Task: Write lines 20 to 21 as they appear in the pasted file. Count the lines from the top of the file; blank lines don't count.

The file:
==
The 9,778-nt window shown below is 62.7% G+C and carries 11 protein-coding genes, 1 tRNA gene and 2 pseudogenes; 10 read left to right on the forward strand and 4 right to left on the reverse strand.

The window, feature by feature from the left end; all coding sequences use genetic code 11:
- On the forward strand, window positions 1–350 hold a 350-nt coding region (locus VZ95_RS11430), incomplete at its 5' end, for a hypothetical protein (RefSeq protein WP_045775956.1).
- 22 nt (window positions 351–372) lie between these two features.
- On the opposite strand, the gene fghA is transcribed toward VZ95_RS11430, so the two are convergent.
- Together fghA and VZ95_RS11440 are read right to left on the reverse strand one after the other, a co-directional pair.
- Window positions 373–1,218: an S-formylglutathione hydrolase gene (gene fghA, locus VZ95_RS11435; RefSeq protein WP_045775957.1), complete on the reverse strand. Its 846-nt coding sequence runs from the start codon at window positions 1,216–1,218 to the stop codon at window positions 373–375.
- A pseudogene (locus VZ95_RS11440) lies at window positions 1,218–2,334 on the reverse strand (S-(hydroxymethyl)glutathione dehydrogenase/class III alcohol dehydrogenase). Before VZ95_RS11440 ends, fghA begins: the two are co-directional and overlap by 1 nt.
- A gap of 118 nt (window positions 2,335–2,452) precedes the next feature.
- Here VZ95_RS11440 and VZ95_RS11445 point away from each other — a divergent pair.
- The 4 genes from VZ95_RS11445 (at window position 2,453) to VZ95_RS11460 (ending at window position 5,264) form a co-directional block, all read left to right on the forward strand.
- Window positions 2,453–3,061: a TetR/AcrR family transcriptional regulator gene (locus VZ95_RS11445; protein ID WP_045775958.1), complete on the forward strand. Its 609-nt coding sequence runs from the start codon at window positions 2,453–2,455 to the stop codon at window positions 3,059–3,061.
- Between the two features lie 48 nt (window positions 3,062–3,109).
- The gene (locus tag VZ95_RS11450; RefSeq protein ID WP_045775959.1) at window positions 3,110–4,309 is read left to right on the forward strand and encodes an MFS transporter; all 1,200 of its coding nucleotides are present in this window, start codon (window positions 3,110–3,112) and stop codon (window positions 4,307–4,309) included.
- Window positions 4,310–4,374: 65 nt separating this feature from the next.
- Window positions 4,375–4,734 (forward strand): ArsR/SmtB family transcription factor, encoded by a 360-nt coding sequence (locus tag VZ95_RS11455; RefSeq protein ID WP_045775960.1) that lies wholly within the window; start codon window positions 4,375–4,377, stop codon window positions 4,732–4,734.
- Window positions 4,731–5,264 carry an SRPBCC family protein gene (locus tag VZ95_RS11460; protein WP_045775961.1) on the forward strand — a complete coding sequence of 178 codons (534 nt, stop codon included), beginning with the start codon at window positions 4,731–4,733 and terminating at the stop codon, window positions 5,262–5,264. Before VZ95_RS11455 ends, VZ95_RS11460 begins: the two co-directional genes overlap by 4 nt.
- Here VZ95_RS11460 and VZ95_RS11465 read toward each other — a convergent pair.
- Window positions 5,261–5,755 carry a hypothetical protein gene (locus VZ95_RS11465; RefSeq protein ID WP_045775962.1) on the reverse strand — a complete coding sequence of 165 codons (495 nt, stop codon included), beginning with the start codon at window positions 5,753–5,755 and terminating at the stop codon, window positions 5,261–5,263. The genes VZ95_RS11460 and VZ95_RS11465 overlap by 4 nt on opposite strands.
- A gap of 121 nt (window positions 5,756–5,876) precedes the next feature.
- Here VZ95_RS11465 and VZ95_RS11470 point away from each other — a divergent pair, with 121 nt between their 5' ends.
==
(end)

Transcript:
- A gap of 121 nt (window positions 5,756–5,876) precedes the next feature.
- Here VZ95_RS11465 and VZ95_RS11470 point away from each other — a divergent pair, with 121 nt between their 5' ends.